Monday, 23 April 2012
Mishka Henner and Erasing
This month's BJP is a special one with interviews with Roger Ballen and Boris Mikhailov. It also has a feature by myself on Mishka Henner's Les Americains.
Much of Henner's work uses Google imaging and other digitally referenced material. This kind of thing, together with multiple exposure work is what Wired's Bruce Sterling calls New Aesthetics. Others are not so sure and think it is something else entirely.
As Pete Brook points out, Jason Savalon and others have been doing multiple imaging for a long time. Pete also gives an overview of a series of Google Streetview projects (including Mishka Henner's No Man's Land) here and here, with comments on authorship here.
And here is Pete Brook's conversation with Mishka Henner on the validity or otherwise of Google Street View Projects. Rather than being hostile to GSV, I enjoyed them at first, then began to get annoyed by them - they are, as both Mishka and Pete admit, anaemic, and as such they have a definite sell-by-date - and I think we've passed it. That doesn't mean they're not valid, though. They're as valid as you like, but anaemic.
Less Americains is something quite different to GSV, however, and is part of a body of works that focus more on what erasure does to a picture - something that Henner points out in the linking of his work to that of Rauschenberg's erasure of a de Kooning picture .
I find all the erasure works quite fascinating in the way they highlight things that have gone and draw one's eye to what remains - in a variety of ways that relate to blank space, white space, negative space as well as things like facial recognition.
Here are some examples:
The Erased Lynchings of Ken Gonzales-Day remove the victims of the lynchings and move our gaze to the specators.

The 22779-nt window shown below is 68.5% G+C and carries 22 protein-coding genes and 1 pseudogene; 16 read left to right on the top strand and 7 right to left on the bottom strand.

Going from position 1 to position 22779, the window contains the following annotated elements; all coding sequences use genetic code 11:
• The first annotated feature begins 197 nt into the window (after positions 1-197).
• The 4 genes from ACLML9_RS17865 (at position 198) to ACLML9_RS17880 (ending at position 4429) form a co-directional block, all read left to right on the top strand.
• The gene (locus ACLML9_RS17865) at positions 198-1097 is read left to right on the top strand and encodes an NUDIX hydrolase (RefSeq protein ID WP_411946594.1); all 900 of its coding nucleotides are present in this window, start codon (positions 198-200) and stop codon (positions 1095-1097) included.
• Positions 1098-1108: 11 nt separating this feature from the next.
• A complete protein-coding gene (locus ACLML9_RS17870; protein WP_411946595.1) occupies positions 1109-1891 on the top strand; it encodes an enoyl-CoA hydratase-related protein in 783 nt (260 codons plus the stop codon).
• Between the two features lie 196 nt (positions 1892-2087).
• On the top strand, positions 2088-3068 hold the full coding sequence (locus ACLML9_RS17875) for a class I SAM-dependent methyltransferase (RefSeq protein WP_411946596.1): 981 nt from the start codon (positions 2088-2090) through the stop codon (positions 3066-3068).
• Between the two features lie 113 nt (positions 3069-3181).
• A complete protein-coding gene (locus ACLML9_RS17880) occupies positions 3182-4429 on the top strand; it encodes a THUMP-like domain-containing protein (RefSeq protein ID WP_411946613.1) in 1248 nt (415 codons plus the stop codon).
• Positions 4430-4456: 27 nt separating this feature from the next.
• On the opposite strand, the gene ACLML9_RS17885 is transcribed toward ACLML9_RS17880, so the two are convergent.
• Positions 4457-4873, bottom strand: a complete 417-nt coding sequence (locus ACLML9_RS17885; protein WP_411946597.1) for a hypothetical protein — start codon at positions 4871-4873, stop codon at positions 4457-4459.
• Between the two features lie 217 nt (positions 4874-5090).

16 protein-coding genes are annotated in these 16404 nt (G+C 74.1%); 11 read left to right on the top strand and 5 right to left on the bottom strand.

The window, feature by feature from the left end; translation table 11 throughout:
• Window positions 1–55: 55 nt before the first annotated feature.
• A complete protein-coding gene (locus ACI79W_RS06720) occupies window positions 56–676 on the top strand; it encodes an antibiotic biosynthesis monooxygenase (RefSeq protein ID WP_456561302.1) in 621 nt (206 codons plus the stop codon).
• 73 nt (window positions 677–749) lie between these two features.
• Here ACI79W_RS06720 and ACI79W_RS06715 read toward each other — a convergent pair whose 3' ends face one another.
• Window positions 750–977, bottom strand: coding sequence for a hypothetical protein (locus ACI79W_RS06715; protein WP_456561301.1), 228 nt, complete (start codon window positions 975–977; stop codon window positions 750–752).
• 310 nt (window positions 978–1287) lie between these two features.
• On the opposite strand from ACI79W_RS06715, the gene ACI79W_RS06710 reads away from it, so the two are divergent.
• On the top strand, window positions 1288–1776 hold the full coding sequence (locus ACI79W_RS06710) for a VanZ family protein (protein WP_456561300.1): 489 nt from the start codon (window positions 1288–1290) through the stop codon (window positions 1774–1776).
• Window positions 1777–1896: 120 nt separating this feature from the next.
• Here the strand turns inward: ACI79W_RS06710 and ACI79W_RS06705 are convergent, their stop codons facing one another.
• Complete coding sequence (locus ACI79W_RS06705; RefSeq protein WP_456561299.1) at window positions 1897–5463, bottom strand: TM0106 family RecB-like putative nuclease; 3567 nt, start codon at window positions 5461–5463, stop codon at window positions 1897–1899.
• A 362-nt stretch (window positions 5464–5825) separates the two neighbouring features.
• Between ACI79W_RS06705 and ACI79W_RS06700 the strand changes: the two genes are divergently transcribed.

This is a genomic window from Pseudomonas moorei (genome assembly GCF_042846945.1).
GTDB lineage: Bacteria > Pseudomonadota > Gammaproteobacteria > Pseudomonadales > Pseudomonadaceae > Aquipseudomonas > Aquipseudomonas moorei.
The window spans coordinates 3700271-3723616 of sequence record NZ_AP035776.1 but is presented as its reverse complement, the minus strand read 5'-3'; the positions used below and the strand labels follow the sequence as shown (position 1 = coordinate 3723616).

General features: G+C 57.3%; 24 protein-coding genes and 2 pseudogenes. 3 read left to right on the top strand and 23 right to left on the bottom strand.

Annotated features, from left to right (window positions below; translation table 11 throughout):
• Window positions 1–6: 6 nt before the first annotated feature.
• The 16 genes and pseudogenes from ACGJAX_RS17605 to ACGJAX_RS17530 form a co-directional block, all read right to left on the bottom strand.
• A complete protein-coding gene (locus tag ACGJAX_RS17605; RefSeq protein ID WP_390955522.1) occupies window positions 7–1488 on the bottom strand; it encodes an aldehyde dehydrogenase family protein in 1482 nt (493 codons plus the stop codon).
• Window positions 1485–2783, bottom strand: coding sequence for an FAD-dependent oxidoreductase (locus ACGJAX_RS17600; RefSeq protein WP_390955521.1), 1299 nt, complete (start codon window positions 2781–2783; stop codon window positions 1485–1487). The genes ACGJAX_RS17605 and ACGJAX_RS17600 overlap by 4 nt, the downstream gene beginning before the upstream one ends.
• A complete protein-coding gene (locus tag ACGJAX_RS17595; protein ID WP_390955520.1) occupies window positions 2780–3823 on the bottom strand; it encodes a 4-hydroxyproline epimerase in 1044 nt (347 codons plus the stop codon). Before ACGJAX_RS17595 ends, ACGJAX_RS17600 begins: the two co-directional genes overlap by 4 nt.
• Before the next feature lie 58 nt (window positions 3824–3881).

This is what Gonzales-Day says in his statement;
The Erased Lynching series (2002-2011) sought to reveal that racially motivated lynching and vigilantism was a more widespread practice in the American West than was believed, and that in California, the majority of Lynchings were perpetrated against Latinos, Native Americans, and Asian Americans; and that more Latinos were lynched in California than were persons of any other race or ethnicity.
The images derive from appropriated lynching postcards and archival materials in which the lynch victim and the ropes have all been been removed; a conceptual gesture intended to direct the viewers attention, not upon the lifeless body of lynch victim, but upon the mechanisms of lynching themselves: the crowd, the spectacle, the photographer, and even consider the impact of flash photography upon this dismal past. The perpetrators, if present, remain fully visible, jeering, laughing, or pulling at the air in a deadly pantomime. As such, this series strives to make the invisible -visible.
More on Erased Lynchings here.
Josh Azzarrella removes the central figures from iconic photos (and there is a lynching picture here), moving the gaze to the now empty space.
Pavel Maria Smejkal removes all the main protagonists from his Fatescapes turning iconic pictures into landscapes where what was once background becomes the central point of fascination of the picture.
And finally there are Gregor Graf's Hidden Town pictures. Here Graf removes all the people, cars and graphic content from cityscapes - making everywhere look like Pyongyang and Prince Charles' Poundsbury.
I think Henner builds on this work ( all of which is fascinating) in Less Americains. And in that sense, it is more about visual salience and what we recognise in an image - and how we recognise it. That is not something new, but it is something thoughtful and considered that helps us to understand how we read photographs.
And with the glut of images, the multiple media and momentary attention spans that have very suddenly engulfed us, I think that is essential to helping us see how we understand photographs and their contents. It's not so much New Aesthetics, more Slow Photography.